'Choice' single motherhood trend on the rise

Darla Rainford, Alison Morris and Michelle Brechon are three single moms by choice.

"You get to a point in your life where you don't want to wait anymore," said Rainford.

"Gee, if I turn 40, still not married, I should look into becoming a mom on my own," said Morris.

"I didn't make that choice of picking the wrong person just to get the child," said Brechon.

They're part of a growing trend of single women taking control over when and how they start families.

"To me, being a mom wasn't necessarily about being married," said Rainford.

Rainford used a sperm donor, a friend of hers, to have her son Caeden. Morris adopted her son Julian from Guatemala.

Brechon was artificially inseminated by an unknown donor to conceive Tara.

"Whether you're single or you're married, you still have the same biological urge to have a child," said Rainford.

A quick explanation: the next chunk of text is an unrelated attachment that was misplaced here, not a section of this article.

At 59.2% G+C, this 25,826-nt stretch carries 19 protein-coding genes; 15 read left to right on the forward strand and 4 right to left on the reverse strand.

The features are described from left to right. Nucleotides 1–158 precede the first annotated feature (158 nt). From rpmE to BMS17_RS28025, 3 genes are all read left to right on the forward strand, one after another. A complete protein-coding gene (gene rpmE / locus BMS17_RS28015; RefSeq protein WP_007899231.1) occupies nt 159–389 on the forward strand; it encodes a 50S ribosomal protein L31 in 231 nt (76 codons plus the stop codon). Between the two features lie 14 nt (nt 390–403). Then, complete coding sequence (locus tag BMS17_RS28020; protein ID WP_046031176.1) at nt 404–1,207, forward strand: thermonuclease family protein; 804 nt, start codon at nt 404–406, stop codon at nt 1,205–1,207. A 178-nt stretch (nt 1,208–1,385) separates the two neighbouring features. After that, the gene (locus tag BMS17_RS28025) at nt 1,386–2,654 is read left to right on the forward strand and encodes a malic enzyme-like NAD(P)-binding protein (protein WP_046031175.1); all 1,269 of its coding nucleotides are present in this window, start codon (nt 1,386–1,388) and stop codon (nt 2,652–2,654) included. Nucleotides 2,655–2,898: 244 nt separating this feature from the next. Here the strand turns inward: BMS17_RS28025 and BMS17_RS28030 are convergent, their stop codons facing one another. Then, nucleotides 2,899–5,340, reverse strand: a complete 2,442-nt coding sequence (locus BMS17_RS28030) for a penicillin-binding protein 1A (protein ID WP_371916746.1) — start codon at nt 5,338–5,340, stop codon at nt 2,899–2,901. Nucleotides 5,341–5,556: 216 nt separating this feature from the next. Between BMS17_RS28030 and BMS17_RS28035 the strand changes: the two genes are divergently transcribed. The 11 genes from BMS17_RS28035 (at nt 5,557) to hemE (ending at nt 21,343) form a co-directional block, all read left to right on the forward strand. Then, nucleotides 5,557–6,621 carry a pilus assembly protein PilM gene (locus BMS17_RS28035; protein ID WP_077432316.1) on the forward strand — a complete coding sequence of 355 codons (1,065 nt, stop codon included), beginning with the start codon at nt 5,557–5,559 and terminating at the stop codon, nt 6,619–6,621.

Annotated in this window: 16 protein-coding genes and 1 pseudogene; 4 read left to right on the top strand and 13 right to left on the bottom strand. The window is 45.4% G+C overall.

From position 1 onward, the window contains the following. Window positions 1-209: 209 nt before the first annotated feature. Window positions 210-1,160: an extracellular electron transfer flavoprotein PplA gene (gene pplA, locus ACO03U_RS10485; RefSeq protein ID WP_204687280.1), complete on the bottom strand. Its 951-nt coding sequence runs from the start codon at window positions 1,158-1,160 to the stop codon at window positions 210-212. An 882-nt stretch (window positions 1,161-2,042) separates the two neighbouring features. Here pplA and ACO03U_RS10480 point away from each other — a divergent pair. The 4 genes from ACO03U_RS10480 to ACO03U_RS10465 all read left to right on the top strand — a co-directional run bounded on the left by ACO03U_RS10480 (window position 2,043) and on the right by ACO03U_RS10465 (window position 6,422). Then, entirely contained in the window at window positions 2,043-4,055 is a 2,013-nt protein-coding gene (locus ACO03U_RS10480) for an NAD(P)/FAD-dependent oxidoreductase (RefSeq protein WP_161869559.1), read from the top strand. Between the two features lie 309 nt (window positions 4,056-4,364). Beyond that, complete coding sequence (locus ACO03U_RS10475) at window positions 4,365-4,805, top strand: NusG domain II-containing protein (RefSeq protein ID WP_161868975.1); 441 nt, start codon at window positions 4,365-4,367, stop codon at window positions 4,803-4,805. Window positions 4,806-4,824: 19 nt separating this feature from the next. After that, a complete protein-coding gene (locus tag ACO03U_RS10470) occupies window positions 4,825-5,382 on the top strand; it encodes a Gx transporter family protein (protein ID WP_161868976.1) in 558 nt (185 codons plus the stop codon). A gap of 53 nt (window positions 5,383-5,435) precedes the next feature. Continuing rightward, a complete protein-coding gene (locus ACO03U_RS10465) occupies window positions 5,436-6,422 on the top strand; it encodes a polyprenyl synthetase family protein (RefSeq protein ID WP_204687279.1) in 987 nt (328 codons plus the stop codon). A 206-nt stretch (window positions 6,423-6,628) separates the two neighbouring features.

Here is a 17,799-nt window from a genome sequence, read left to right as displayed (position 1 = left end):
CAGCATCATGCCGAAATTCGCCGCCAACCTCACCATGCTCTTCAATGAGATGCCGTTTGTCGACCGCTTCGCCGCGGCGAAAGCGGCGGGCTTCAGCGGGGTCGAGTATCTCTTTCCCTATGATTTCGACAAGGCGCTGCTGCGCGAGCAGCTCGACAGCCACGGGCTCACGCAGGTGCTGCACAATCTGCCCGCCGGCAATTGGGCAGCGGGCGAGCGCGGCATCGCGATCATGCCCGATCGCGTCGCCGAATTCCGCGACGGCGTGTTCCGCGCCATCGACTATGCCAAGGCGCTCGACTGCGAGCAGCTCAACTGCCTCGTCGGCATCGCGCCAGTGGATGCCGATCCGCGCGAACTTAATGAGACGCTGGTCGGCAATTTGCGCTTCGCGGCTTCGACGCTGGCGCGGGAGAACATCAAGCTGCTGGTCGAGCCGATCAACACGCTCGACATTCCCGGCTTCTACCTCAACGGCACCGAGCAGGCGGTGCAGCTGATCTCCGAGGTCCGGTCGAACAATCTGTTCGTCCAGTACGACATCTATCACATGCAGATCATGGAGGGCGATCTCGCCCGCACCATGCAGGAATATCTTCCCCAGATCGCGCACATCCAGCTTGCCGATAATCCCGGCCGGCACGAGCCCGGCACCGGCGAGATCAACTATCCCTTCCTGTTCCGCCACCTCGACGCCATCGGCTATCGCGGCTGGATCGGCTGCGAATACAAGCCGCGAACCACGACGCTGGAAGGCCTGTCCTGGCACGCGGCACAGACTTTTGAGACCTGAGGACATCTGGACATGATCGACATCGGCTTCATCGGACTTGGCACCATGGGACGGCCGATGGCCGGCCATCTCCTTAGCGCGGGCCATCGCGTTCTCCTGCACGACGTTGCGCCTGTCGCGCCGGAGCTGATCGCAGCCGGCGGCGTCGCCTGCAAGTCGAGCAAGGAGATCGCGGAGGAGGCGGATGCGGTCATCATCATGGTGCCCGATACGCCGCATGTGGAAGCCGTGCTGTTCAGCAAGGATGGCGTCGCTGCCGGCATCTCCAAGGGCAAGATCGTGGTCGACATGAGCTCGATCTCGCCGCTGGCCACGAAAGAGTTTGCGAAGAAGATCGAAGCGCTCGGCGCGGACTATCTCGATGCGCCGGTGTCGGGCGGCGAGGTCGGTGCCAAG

Single parenthood, whether you choose it or not, is challenging. Studies show kids raised in single-parent homes are more likely to be depressed, turn to violence and abuse alcohol. There's also concern that these kids don't have strong male role models.

"I usually say, 'I don't have a dad.' I say, 'I have a donor,' and then they always ask, 'What's a donor?' and I say, 'It's a person who helps your mom have a baby,'" said 8-year-old Caeden.

"When I'm building stuff, I just think it might be fun to have a dad to help," said Caeden.

But these women say they found the formula for a happy family without fathers.

"It's okay that we don't have dads, because we still have a mom who loves us, and we still have someone to take care of us," said Caeden.

The "choice mom" trend is growing so quickly, there are websites, support groups and even events organized to help women with issues that come up.

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